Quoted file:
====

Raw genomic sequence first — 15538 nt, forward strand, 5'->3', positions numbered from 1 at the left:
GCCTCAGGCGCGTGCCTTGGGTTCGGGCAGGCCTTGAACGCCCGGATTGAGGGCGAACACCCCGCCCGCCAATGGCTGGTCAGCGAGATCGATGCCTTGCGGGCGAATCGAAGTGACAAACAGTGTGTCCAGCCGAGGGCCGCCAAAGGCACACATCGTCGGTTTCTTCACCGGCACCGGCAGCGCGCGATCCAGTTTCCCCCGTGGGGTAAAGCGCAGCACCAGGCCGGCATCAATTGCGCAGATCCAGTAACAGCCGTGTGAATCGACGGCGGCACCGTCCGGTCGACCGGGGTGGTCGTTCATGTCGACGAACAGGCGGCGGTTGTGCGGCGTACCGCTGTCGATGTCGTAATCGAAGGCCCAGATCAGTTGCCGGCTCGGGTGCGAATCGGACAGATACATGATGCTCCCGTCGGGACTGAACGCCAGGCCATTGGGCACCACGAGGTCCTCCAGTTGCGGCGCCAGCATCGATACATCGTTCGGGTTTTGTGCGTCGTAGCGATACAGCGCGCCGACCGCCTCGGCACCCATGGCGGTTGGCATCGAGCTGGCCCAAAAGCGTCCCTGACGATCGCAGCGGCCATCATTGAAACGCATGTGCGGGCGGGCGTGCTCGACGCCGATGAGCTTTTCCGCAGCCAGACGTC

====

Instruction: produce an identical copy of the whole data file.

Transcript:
Raw genomic sequence first — 15538 nt, forward strand, 5'->3', positions numbered from 1 at the left:
GCCTCAGGCGCGTGCCTTGGGTTCGGGCAGGCCTTGAACGCCCGGATTGAGGGCGAACACCCCGCCCGCCAATGGCTGGTCAGCGAGATCGATGCCTTGCGGGCGAATCGAAGTGACAAACAGTGTGTCCAGCCGAGGGCCGCCAAAGGCACACATCGTCGGTTTCTTCACCGGCACCGGCAGCGCGCGATCCAGTTTCCCCCGTGGGGTAAAGCGCAGCACCAGGCCGGCATCAATTGCGCAGATCCAGTAACAGCCGTGTGAATCGACGGCGGCACCGTCCGGTCGACCGGGGTGGTCGTTCATGTCGACGAACAGGCGGCGGTTGTGCGGCGTACCGCTGTCGATGTCGTAATCGAAGGCCCAGATCAGTTGCCGGCTCGGGTGCGAATCGGACAGATACATGATGCTCCCGTCGGGACTGAACGCCAGGCCATTGGGCACCACGAGGTCCTCCAGTTGCGGCGCCAGCATCGATACATCGTTCGGGTTTTGTGCGTCGTAGCGATACAGCGCGCCGACCGCCTCGGCACCCATGGCGGTTGGCATCGAGCTGGCCCAAAAGCGTCCCTGACGATCGCAGCGGCCATCATTGAAACGCATGTGCGGGCGGGCGTGCTCGACGCCGATGAGCTTTTCCGCAGCCAGACGTC